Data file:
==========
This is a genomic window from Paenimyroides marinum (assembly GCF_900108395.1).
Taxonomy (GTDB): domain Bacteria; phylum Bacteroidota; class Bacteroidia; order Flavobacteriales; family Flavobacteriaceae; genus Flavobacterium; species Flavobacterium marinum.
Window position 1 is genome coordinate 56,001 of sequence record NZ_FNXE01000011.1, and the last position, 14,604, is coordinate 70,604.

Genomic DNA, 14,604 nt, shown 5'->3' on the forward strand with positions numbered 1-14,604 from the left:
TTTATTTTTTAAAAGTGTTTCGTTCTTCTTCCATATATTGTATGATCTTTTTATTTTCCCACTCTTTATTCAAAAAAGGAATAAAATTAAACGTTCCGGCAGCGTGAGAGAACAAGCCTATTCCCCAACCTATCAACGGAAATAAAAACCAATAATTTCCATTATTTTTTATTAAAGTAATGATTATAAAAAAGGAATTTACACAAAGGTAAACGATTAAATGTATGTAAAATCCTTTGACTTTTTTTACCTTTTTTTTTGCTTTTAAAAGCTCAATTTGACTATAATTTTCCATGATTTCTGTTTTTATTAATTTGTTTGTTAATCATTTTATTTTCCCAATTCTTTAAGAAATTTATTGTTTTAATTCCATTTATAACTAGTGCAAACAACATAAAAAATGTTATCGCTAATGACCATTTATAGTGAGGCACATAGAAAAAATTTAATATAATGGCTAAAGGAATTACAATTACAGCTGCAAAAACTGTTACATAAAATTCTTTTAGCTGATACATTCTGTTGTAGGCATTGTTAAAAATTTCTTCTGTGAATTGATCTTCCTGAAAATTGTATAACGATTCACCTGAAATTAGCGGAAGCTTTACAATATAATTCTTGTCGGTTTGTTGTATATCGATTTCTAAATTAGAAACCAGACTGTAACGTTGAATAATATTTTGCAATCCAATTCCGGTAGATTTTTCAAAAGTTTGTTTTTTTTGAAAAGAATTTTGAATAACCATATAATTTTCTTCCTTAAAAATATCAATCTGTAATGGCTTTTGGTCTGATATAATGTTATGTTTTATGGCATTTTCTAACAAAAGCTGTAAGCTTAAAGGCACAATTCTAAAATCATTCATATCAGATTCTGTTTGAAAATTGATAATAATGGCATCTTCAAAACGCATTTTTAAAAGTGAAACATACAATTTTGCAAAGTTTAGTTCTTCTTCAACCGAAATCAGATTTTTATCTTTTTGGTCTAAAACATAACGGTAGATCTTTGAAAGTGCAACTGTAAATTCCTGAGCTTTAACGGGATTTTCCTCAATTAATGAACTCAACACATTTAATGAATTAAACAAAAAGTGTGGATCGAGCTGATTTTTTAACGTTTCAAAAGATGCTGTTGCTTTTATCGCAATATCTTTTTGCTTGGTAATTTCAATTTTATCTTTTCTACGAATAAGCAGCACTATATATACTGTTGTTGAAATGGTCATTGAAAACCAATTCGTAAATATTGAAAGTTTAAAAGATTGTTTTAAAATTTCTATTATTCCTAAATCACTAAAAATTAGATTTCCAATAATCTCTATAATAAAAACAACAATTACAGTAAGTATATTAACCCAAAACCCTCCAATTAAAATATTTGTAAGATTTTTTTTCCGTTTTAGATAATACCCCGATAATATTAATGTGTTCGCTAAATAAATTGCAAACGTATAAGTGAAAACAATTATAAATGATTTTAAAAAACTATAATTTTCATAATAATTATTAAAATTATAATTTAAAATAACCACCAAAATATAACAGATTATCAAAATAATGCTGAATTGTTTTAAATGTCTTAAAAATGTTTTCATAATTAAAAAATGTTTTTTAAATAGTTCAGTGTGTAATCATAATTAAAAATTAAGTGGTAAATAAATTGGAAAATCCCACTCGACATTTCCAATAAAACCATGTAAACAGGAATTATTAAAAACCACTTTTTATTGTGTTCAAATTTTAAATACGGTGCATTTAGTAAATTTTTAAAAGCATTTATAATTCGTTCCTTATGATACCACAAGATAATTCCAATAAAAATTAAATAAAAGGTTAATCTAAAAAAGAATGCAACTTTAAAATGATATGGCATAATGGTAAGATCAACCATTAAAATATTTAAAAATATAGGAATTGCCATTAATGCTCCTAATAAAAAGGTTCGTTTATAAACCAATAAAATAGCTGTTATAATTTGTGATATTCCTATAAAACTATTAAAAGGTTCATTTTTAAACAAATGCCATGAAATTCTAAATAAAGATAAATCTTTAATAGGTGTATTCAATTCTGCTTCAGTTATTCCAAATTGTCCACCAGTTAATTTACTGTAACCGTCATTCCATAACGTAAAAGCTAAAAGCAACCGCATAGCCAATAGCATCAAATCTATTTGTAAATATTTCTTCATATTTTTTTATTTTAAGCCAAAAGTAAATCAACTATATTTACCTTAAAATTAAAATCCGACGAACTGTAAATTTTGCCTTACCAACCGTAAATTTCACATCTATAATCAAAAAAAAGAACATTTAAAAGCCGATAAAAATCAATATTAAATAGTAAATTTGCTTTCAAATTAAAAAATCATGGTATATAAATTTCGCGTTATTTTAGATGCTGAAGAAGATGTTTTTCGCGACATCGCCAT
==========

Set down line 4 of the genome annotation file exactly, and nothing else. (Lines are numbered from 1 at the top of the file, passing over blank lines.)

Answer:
Genomic DNA, 14,604 nt, shown 5'->3' on the forward strand with positions numbered 1-14,604 from the left: